But boy, did we – the city as a whole – get one thoughtful Christmas gift yesterday from the New York Times in “Laws of Physics Can’t Trump the Bonds of Love,” a post in its Well column.
The incredible story/video package is by reporter Tara Parker-Pope and videographer Zack Conkle.
The story itself is drawn from Conkle’s short film “Wright’s Law,” about Louisville Male High School teacher Jeffrey Wright.
Conkle, 22, a photojournalism graduate of Western Kentucky University and a former student of Wright’s, told the Times he made the film because he got frustrated when trying to describe his former teacher’s flamboyant, energetic style.
The piece starts by profiling Wright as an example of what an engaged teacher can mean to students in the classroom and in their extracurricular lives.
Richard Suh talks about how he manages to fall asleep in every class except physics, which Wright teachers. Chelsea Fox describes Wright as the teacher she’ll remember when she’s 85 years old.
In the video, Wright is a showman, using home-built hovercraft and exploding gas to demonstrate the laws of physics.
Ah, but that’s just the beginning.
A student who says she’s been on her own since 15 talks about how Wright is the person she goes to with her problems.
And Wright describes hearing about everything from violent neighborhoods to abusive parents to abortions to runaways in his students’ lives of quiet desperation.
It’s why, he says, a one-size-fits-all education approach doesn’t work.
Then he goes home to his own problem – his son Adam, 12, who has Joubert syndrome, an extremely rare disease that leaves his son’s brain encased in a body that won’t respond.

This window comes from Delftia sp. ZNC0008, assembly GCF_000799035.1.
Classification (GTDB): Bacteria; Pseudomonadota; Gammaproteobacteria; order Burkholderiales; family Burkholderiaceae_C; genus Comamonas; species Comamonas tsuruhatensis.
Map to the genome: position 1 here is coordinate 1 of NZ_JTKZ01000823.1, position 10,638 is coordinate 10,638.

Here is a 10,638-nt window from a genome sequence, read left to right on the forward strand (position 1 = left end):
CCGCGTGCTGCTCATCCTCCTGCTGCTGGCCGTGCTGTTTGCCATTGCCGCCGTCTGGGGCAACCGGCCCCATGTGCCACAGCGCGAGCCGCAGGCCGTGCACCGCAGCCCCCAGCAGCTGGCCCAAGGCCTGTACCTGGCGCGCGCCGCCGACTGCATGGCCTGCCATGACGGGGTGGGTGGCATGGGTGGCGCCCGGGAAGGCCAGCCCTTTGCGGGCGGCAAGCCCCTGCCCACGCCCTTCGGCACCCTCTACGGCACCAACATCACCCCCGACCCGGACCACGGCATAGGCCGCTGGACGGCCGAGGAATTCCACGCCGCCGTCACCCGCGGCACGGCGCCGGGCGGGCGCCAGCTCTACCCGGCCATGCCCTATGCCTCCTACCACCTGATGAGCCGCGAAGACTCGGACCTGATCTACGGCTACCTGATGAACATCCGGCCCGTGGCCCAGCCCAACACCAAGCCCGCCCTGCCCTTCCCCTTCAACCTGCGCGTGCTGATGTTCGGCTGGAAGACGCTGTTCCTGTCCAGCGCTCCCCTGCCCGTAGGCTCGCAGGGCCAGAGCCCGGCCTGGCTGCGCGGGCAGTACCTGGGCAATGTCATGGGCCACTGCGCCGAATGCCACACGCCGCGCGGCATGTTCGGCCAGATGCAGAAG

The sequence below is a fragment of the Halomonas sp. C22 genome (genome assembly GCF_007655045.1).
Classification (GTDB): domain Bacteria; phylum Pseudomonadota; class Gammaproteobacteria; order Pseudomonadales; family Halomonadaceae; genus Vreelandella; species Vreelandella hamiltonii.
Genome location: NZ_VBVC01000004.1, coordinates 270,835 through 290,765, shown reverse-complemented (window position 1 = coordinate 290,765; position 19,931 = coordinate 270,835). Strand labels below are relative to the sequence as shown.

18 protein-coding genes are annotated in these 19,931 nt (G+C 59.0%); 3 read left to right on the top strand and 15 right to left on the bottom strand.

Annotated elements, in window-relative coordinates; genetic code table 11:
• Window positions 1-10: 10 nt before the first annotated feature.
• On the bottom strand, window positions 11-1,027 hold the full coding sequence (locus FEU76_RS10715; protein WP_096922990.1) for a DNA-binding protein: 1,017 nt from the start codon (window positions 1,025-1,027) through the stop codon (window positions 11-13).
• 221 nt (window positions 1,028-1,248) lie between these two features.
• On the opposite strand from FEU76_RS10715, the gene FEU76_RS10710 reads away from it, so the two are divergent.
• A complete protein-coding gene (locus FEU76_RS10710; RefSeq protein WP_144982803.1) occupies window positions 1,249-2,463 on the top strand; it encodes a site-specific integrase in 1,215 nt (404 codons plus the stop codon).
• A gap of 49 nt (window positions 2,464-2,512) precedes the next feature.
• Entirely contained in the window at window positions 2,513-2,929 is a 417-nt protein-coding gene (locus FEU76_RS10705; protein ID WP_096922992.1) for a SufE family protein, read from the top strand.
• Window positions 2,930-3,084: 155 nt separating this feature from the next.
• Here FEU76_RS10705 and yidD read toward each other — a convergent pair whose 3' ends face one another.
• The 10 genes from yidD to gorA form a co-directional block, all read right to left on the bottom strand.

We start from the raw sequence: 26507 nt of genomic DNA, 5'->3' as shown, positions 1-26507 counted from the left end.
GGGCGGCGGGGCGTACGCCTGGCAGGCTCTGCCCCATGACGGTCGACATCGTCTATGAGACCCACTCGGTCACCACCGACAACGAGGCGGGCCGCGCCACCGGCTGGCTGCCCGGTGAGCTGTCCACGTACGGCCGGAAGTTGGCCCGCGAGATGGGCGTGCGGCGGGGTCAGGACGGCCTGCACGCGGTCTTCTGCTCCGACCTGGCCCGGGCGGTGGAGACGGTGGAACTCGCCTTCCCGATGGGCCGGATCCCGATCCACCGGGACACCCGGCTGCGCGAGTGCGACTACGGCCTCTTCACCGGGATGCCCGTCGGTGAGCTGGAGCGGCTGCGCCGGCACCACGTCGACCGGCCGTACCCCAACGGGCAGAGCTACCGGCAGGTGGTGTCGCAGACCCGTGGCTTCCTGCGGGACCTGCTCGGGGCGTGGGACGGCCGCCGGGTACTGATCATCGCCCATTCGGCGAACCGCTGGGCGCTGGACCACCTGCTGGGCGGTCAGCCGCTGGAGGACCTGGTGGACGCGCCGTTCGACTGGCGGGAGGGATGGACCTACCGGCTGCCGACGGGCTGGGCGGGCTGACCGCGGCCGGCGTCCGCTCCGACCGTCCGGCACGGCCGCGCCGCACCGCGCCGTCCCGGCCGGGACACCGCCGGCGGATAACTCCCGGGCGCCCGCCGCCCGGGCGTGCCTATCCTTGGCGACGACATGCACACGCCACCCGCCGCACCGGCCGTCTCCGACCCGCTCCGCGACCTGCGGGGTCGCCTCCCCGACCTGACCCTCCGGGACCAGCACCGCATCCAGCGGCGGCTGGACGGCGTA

Once each school year, Wright gives a lecture about his son and his views on the meaning of life, and it’s tough to watch without getting emotional.
From the Times story:
Mr. Wright said he decided to share his son’s story when his physics lessons led students to start asking him “the big questions.” “When you start talking about physics, you start to wonder, ‘What is the purpose of it all?’ ” he said in an interview. “Kids started coming to me and asking me those ultimate questions. I wanted them to look at their life in a little different way — as opposed to just through the laws of physics — and give themselves more purpose in life.” Mr. Wright starts his lecture by talking about the hopes and dreams he had for Adam and his daughter, Abbie, now 15. He recalls the day Adam was born, and the sadness he felt when he learned of his condition.
“All those dreams about ever watching my son knock a home run over the fence went away,” he tells the class. “The whole thing about where the universe came from? I didn’t care. … I started asking myself, what was the point of it?” All that changed one day when Mr. Wright saw Abbie, about 4 at the time, playing with dolls on the floor next to Adam. At that moment he realized that his son could see and play — that the little boy had an inner life. He and his wife, Nancy, began teaching Adam simple sign language. One day, his son signed “I love you.”
Wright clearly trusts Conkle to tell the story, and gives Conkle total access to his classroom and to his home. But knowing the Jefferson County Public Schools system as we do, we wonder if Wright will end up getting slapped down for his extraordinary, inspired style of outreach teaching.
And if you really want the feel-good spirit to go away, read the comments in the story, which include some rather brutal opinions about life, love, religion and how our society values – or fails to value – teachers.